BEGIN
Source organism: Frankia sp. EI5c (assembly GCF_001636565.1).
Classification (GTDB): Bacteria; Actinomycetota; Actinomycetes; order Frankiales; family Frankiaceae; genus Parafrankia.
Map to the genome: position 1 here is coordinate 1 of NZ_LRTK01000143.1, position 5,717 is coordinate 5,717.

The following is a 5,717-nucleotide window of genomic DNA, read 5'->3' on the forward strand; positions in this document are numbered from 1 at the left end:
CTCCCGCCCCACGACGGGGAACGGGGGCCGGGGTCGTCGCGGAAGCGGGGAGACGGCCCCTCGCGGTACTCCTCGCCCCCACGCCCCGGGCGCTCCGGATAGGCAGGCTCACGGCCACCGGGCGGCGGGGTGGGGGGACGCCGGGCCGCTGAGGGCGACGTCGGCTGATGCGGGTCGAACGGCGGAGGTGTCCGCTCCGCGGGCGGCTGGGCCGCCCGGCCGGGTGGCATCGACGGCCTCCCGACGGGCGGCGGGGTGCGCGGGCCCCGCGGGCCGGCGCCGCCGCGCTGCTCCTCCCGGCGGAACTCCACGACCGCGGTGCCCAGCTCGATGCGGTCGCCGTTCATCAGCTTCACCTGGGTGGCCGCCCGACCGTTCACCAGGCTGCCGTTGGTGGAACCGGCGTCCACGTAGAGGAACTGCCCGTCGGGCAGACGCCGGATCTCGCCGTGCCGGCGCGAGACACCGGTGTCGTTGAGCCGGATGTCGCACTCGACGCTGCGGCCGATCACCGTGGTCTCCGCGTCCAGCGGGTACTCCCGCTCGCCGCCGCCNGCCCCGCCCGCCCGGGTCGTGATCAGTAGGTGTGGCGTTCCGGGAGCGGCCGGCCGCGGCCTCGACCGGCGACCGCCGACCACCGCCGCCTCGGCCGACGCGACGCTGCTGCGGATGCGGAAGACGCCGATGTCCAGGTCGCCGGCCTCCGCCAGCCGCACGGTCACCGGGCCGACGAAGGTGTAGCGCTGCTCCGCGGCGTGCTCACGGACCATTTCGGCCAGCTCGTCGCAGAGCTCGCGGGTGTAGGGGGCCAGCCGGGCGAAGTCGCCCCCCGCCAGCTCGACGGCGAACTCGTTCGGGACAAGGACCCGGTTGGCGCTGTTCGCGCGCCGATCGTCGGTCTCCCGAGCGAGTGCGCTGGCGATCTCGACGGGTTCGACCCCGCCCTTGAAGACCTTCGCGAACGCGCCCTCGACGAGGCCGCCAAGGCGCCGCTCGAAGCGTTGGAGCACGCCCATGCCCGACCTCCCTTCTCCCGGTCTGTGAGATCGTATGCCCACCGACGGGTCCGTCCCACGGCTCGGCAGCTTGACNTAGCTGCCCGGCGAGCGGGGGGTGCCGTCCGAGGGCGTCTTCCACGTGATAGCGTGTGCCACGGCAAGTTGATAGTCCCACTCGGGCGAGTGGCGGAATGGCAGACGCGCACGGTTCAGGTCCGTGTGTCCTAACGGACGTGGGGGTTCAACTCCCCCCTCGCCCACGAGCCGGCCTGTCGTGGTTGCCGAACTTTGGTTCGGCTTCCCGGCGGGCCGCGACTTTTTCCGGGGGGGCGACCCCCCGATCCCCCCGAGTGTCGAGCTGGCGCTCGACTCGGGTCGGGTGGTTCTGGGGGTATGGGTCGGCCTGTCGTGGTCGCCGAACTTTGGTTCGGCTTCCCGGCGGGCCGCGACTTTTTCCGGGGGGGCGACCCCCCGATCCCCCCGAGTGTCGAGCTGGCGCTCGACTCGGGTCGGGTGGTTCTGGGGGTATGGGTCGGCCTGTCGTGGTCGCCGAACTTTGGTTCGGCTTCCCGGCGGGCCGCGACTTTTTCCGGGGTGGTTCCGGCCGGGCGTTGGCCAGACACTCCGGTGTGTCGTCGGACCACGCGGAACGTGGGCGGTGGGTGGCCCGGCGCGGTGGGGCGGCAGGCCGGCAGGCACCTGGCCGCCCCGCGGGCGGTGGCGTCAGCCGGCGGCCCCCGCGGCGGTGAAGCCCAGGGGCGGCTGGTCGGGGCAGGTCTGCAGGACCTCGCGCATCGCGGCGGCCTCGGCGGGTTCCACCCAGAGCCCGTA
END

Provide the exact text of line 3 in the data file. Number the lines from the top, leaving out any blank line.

Map to the genome: position 1 here is coordinate 1 of NZ_LRTK01000143.1, position 5,717 is coordinate 5,717.